82. The boys and their father, accompanied by Ms Ware, had then continued in the taxi to a department store. Once there M had been carried on his father's shoulders and the two older boys went off in different directions, which had made it difficult for Ms Ware to keep track of them all. FY bought L what he had wanted, the Uno cards, and a computer game; K had not known what he wanted so FY had bought him a jigsaw of their favoured football team. They had walked back home from the store and FY had then said he had some signed football shirts which he wanted to give the boys but that they were in his apartment. Once again Ms Ware had had to intervene to say the boys were not permitted to go into his apartment under the terms of the agreement. They had then planned the future contacts but, despite the fact that three contact had been the number of sessions set out in the court order, FY had pushed for more. Ms Ware observed in her report that FY had been, "extremely polite but has little regard for the court process, the recent judgement and findings. He does not accept the need for supervision of any contact or any restriction on his contact." This last sentence accords with what FY later said to the court both in his last statement and in his oral evidence.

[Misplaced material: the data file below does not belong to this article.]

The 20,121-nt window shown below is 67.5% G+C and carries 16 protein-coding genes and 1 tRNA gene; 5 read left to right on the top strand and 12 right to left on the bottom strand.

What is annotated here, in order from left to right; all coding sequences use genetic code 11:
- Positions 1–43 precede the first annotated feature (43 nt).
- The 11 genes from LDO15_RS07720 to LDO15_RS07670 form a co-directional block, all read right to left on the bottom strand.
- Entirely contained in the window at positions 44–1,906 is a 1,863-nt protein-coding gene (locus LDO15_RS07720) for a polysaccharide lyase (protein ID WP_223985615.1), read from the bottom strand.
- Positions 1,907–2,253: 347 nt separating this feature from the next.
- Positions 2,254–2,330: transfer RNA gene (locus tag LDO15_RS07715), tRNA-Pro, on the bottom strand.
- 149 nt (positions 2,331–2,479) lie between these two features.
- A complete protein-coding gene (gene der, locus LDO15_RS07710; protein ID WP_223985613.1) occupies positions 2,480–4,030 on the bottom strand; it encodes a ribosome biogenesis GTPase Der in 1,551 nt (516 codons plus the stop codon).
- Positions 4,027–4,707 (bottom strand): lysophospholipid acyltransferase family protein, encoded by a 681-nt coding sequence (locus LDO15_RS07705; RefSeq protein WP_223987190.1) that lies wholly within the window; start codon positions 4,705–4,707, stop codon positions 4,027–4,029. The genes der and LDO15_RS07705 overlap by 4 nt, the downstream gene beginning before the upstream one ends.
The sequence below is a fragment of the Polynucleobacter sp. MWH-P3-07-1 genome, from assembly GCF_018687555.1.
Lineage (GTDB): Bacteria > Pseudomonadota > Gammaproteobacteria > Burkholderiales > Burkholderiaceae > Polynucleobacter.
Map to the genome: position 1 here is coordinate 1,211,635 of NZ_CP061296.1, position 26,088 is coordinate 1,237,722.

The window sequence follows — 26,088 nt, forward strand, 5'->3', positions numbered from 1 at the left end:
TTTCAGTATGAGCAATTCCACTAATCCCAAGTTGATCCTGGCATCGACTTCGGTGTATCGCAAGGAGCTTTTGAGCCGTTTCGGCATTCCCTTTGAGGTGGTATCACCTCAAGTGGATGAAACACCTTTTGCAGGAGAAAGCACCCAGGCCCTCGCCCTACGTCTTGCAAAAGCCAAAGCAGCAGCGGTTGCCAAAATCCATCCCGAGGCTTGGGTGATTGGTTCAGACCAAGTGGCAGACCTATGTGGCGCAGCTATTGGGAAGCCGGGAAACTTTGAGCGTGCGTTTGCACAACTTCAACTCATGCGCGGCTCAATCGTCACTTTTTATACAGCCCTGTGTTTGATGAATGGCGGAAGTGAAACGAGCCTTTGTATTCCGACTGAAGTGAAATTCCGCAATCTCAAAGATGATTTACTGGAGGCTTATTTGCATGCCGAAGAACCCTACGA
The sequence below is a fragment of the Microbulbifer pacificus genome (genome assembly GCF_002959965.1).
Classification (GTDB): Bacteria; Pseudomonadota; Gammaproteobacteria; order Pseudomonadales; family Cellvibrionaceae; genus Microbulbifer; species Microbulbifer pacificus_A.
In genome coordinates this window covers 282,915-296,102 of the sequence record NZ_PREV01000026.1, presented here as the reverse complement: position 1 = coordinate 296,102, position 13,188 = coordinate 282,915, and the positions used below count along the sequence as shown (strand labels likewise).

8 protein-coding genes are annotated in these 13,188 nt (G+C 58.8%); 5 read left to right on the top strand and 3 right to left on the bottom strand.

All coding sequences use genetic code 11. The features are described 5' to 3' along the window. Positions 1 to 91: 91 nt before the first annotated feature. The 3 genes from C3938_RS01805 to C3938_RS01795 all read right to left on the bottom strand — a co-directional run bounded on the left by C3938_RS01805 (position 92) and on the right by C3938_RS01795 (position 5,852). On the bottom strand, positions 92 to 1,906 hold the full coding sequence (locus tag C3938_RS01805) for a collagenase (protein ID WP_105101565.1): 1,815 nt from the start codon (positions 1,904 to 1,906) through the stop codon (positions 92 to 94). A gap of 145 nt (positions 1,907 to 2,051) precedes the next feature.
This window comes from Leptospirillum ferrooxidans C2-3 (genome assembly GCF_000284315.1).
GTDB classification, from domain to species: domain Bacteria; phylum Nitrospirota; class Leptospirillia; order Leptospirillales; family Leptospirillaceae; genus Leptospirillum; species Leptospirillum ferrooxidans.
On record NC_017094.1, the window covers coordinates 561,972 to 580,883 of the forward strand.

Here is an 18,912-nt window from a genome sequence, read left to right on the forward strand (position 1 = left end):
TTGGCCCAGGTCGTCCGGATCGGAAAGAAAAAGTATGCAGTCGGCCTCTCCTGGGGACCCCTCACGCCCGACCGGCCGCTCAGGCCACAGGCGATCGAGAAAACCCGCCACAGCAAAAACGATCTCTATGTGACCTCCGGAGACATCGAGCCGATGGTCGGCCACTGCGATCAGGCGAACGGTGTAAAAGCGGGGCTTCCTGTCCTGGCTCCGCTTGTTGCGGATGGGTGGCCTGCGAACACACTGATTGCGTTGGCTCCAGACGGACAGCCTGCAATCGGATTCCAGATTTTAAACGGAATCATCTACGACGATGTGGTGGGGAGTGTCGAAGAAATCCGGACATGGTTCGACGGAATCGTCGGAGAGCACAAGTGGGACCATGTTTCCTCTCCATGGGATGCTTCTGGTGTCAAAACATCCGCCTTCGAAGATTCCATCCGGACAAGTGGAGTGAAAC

83. More generally she observed that M had needed a great deal of attention, L had wanted and sought attention and that K had been left out at times. They agreed that M would just spent the first hour with his father and that would give the two older boys more of their father's attention during the latter part of the contact sessions.

    84. The second contact session in July 2015 had taken place on 13th. Ms Ware made a note which dated the 14th July, she told me in her oral evidence that she had, in fact, prepared the record on the same day, but not at the same time as the contact took place. Ms Ware had been aware of the birth of FY's baby daughter on the 10th July 2015. The boys and their father had been due to meet in the park as on the previous occasion but it had been pouring with rain and so Ms Ware had phoned and asked FY to come to the entrance of the building where the boys lived with their mother. FY later said in his oral evidence that it was not true that it had been raining at all.

    85. Ms Ware had recorded that as it was raining when she arrived at the boys' home they discussed what to do and MY suggested going to a shopping mall or bowling; she had also suggested taking a nanny who could help with M, so that FY could give more attention to the older boys. The nanny could then bring M home early if necessary. Ms Ware had thought that bringing the nanny was a good suggestion as M was not familiar with Ms Ware and as FY had already told her that he had thought that M took a great deal of his attention. FY had then rung K and asked him to bring his mail, but MY told him not to has said she would sort it out. The nanny had taken M down in the small lift in his buggy and the others followed; there was not sufficient space in the lift for all of them. Ms Ware had observed that L had been difficult and rude to his mother.